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Henry pursues Work Ready Community certification

By Johnny Jackson

jjackson@henryherald.com

Gov. Sonny Perdue recently announced that Henry County is among 34 Georgia counties pursuing certification in the state's Certified Work Ready Community Program.

The program is an initiative that would give local businesses a standard means to assess and certify the job skills of potential employees, in accordance with the U.S. Equal Employment Opportunity Commission.

Businesses would be able to hire partly based on the results of standardized assessments, written and provided by ACT, Inc. ACT's job skills assessment system, known as WorkKeys, is designed to help determine skill levels of potential employees. It measures real-world skills that are believed to be critical to job success.

Under the Work Ready initiative, the WorkKeys assessment would determine potential employees' skills in three areas: applied math, reading for information, and locating information (as in finding information on charts, maps, and graphs).

"This whole idea of the certification is really secondary to us trying to promote better ways for businesses to be able to hire ... and have a qualified and ready workforce," said Joey Balog, Henry County's initiative liaison.

Balog is the leadership development coordinator for the Henry County Chamber of Commerce, which is partnering with various local entities in economic development, government, and education in pursuit of the Work Ready certification.

One such entity is Griffin Technical College in Griffin, Ga., whose job will be to provide job skills audits for businesses in the initiative. The audits will help businesses determine job criteria - what skill levels and skill sets should be required from applicants who are best qualified for any particular job. Those skill levels are prescribed by the WorkKeys assessment.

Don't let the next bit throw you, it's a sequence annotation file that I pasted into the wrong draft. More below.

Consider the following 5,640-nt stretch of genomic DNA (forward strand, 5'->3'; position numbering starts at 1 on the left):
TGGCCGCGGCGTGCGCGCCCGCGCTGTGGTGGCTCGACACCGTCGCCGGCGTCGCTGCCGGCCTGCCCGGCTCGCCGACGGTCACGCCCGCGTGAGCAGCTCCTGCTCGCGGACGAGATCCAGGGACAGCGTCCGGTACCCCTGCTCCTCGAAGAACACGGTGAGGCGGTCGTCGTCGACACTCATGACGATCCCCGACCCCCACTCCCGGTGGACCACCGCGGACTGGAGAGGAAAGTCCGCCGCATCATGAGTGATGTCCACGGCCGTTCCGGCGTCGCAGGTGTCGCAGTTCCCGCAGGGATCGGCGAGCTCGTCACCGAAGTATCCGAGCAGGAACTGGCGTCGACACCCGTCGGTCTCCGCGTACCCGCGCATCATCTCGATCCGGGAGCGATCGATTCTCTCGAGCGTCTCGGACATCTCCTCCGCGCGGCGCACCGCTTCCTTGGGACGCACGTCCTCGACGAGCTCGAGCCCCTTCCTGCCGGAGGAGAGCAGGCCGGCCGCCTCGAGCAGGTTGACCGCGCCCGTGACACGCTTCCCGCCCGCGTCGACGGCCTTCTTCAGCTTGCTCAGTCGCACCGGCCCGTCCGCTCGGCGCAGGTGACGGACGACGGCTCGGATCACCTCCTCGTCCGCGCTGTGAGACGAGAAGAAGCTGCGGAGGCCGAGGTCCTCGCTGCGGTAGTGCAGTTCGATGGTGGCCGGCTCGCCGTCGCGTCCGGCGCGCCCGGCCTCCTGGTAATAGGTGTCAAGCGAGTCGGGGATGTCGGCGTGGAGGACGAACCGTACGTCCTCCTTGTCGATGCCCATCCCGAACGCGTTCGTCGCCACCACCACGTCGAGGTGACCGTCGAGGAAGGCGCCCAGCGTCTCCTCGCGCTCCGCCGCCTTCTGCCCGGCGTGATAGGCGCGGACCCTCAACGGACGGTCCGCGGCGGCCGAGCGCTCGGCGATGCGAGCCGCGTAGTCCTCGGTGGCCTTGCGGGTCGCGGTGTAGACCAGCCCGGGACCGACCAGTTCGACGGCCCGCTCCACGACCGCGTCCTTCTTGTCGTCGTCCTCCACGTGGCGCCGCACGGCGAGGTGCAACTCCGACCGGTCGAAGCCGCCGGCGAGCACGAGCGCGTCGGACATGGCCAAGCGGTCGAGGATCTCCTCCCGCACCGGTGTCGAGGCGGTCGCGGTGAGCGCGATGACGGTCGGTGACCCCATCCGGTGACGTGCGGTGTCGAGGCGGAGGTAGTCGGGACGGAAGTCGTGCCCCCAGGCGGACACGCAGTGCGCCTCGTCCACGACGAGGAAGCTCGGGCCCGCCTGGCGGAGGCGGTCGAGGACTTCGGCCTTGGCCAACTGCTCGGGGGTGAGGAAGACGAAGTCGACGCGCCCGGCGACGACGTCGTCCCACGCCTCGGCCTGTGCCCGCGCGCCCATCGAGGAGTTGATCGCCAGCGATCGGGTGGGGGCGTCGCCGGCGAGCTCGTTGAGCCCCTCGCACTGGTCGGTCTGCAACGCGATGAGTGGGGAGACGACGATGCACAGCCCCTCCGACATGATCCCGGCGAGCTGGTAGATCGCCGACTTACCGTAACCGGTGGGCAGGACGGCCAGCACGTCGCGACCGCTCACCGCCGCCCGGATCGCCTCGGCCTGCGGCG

Balog took the WorkKeys assessment prior to submitting the county's application to join the initiative earlier this year. "It's a good measure of work skills," he said. "[In theory,] it reduces turnover and increases the likelihood of a successful employee."

In order to be designated as certified Work Ready, the Henry partnership must drive current workers and the available workforce to earn Work Ready certificates. That is, Henry must have at least 1,344 WorkKeys assessments (i.e. individual employee assessments) done within three year's time.

Henry must also demonstrate a commitment to improving public high school graduation rates, and build community commitment for meeting the goals.

"In less than two years, Work Ready has helped transform our state and make our workforce our No. 1 competitive advantage," said Gov. Perdue. "This initiative is creating new opportunities for Georgia workers and ensuring our state's employers have a stable, talented workforce to help them succeed."

Counties have the option of choosing to accelerate their Work Ready certifications through which they receive government grants.

Of the 34 new counties seeking Certified Work Ready Community status, 20 have agreed to complete the process in 18 months, rather than three years. Those counties were awarded grants to assist them in meeting the reduced time table.

The half-dozen counties that began the Work Ready process in July 2007 applied for the accelerated program and were awarded as much as $35,000 in grants. "With the three-year route, we will have more time to do it," said Balog, Henry's initiative liaison. "Since we're a large county, we thought it made more sense to have more time to do it, rather than more money to do it."

Proponents of the initiative believe it will have the effect of eventually improving the state's local economies and quality of life.

According to the Governor's Office, there have been more than 16,500 Georgians who have earned Work Ready Certificates since January 2007. Some 20 companies have hired 965 Work Ready Certified Georgians over than past 18 months.

"The Work Ready program helps communities rally around a clear strategy for developing the kind of workforce companies look for when they choose where to locate their next project," Perdue said. "The long-term benefits Work Ready will deliver to our state will pay dividends for years to come."

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On the net:

Georgia Work Ready Community: www.gaworkready.org